The paper "Schizophrenia, Substance Abuse, and Violent Crime by Fazel" is a great example of a psychology article review. Schizophrenia Is there a link between schizophrenia, substance abuse, and violent crime? Many researchers have felt that there is and that those who suffer from schizophrenia are at an increased risk for violent crime and substance abuse. Fazel et. Al states: “ Persons with schizophrenia are thought to be at increased risk of committing violent crime 4 to 6 times the level of general population individuals without this disorder. However, risk estimates vary substantially across studies, and considerable uncertainty exists as to what mediates this elevated risk.
Despite this uncertainty, current guidelines recommend that violence risk assessment should be conducted for all patients with schizophrenia” (2009, para 1). Several longitudinal studies have been completed about this topic, and it is important to take a closer look at this issue in order to better understand the topic. Most longitudinal studies demonstrate that this risk is increased for persons with schizophrenia. Fazel argues that violent crime was certainly increased, and defines violent crime as: ” Violent crime (any criminal conviction for homicide, assault, robbery, arson, any sexual offense, illegal threats, or intimidation)” (2009, para 5).
In Fazel’ s study (2009, para 6), the results are as follows: In patients with schizophrenia, 1054 (13.2%) had at least 1 violent offense compared with 4276 (5.3%) of general population controls (adjusted odds ratio [OR], 2.0; 95% confidence interval [CI], 1.8-2.2). The risk was mostly confined to patients with substance abuse comorbidity (of whom 27.6% committed an offense), yielding an increased risk of violent crime among such patients (adjusted OR, 4.4; 95% CI, 3.9-5.0), whereas the risk increase was small in schizophrenia patients without substance abuse comorbidity (8.5% of whom had at least 1 violent offense; adjusted OR, 1.2; 95% CI, 1.1-1.4; P< .001 for interaction).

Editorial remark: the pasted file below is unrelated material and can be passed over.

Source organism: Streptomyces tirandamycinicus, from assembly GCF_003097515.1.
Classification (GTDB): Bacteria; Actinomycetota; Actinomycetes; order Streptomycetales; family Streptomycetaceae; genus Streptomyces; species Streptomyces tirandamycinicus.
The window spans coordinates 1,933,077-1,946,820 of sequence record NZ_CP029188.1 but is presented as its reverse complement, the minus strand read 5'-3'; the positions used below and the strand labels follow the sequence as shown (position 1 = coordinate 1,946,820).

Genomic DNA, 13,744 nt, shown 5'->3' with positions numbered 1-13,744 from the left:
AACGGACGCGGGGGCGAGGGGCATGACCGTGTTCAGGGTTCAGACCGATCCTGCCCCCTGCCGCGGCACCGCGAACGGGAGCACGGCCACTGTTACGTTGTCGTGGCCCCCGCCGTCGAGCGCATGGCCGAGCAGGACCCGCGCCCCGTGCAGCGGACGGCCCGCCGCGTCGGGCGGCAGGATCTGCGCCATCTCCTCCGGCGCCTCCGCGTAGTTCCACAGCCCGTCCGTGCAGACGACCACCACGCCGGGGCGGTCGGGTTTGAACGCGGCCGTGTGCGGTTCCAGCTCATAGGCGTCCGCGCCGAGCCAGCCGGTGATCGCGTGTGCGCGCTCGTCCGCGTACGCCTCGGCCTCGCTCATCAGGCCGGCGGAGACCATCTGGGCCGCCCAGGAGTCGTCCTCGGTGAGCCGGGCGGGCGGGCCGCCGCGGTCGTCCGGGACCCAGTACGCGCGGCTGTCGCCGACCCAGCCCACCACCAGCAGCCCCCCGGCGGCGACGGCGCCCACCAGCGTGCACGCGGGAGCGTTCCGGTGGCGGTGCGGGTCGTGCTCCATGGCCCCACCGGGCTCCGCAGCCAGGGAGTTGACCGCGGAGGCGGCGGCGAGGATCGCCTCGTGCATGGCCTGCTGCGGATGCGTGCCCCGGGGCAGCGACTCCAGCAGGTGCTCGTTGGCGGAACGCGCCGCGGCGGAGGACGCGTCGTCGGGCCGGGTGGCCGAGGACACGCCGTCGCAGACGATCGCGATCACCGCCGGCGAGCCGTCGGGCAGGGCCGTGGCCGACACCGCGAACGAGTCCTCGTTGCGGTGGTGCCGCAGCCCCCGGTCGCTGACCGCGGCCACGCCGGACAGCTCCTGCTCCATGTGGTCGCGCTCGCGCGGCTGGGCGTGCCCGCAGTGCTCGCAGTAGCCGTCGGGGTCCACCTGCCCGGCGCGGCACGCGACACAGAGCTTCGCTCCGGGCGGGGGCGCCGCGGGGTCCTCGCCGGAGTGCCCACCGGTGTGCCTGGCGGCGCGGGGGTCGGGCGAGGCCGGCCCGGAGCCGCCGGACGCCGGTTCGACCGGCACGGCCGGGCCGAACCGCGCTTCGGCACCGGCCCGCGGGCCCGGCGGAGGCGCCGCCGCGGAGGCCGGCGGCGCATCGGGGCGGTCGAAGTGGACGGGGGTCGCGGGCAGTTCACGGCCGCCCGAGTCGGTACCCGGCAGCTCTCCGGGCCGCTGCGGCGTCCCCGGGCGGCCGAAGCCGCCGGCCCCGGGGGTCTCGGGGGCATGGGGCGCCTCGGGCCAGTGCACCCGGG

The risk increase among those with substance abuse comorbidity was significantly less pronounced when unaffected siblings were used as controls (28.3% of those with schizophrenia had a violent offense compared with 17.9% of their unaffected siblings; adjusted OR, 1.8; 95% CI, 1.4-2.4; P< .001 for interaction), suggesting significant familial (genetic or early environmental) confounding of the association between schizophrenia and violence. Thus, Fazel’ s study demonstrates that, as most scientists and psychologists have expected, there is an increased chance of violent crimes and substance abuse in individuals with schizophrenia.
An interesting outcome to note is the genetic factor, as genetics does seem to contribute to violent crime, substance abuse, and schizophrenia.